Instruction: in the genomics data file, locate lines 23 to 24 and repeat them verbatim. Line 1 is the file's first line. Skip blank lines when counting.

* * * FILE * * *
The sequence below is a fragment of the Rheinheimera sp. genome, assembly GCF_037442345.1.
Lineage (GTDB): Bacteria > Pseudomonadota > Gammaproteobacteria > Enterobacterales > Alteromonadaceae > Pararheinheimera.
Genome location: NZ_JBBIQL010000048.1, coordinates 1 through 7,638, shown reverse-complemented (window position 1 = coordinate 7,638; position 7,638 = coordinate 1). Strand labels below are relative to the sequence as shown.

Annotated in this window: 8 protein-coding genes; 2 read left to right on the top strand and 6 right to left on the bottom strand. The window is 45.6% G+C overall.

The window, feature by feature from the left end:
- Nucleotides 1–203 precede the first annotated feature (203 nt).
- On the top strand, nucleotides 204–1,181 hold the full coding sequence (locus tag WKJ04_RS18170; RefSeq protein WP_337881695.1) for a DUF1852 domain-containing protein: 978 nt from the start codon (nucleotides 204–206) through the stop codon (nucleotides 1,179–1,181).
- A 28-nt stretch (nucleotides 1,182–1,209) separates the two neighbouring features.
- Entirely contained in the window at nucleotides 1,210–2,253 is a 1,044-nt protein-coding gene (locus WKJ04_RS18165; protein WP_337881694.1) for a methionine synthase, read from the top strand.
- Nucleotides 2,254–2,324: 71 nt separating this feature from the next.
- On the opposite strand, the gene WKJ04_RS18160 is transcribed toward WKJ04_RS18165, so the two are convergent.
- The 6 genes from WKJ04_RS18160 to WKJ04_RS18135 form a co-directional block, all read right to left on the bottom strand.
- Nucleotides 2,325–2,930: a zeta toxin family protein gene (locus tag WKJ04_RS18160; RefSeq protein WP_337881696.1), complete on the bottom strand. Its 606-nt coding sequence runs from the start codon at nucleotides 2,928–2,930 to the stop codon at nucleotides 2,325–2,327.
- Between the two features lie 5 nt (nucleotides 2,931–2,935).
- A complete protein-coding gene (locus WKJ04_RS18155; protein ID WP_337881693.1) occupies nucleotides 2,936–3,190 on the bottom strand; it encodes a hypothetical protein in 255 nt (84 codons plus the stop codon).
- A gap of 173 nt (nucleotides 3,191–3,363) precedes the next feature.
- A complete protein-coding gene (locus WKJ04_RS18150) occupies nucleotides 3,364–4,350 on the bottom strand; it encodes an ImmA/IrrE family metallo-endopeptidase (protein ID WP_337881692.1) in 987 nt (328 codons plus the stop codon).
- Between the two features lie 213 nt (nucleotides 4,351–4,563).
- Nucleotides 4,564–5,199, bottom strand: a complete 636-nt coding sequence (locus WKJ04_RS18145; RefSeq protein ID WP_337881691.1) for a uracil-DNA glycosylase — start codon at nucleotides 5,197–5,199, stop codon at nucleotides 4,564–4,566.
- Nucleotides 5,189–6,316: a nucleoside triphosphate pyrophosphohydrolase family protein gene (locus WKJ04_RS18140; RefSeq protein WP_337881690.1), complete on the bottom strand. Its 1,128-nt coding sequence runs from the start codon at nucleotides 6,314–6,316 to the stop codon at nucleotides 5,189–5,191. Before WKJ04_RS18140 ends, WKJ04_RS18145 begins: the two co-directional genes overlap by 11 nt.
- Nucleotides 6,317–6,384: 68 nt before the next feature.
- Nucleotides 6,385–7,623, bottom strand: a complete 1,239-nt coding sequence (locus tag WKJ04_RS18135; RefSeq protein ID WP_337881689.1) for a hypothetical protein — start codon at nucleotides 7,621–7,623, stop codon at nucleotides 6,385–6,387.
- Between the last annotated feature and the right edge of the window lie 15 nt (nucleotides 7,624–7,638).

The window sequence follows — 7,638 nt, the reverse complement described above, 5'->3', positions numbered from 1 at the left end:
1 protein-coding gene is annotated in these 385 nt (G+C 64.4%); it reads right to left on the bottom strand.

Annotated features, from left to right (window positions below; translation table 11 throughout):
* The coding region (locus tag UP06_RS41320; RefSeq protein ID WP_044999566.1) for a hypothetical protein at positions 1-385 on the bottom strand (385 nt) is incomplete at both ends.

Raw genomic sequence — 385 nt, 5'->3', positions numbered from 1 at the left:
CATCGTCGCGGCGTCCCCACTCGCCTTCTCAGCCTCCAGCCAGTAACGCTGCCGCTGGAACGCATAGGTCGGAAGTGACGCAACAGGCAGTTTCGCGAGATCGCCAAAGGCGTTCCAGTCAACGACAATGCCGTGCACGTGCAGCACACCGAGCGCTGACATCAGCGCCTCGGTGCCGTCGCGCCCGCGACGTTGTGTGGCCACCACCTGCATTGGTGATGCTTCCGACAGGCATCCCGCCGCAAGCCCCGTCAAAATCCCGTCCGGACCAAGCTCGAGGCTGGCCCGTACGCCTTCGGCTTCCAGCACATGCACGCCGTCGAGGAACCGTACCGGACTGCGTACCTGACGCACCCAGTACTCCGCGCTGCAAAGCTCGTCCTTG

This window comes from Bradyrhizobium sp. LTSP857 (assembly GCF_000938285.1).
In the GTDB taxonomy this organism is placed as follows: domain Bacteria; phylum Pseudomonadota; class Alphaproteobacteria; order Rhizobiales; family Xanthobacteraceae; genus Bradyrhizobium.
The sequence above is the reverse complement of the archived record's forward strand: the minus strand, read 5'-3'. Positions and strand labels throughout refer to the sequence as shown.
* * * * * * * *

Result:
- Between the last annotated feature and the right edge of the window lie 15 nt (nucleotides 7,624–7,638).

The window sequence follows — 7,638 nt, the reverse complement described above, 5'->3', positions numbered from 1 at the left end: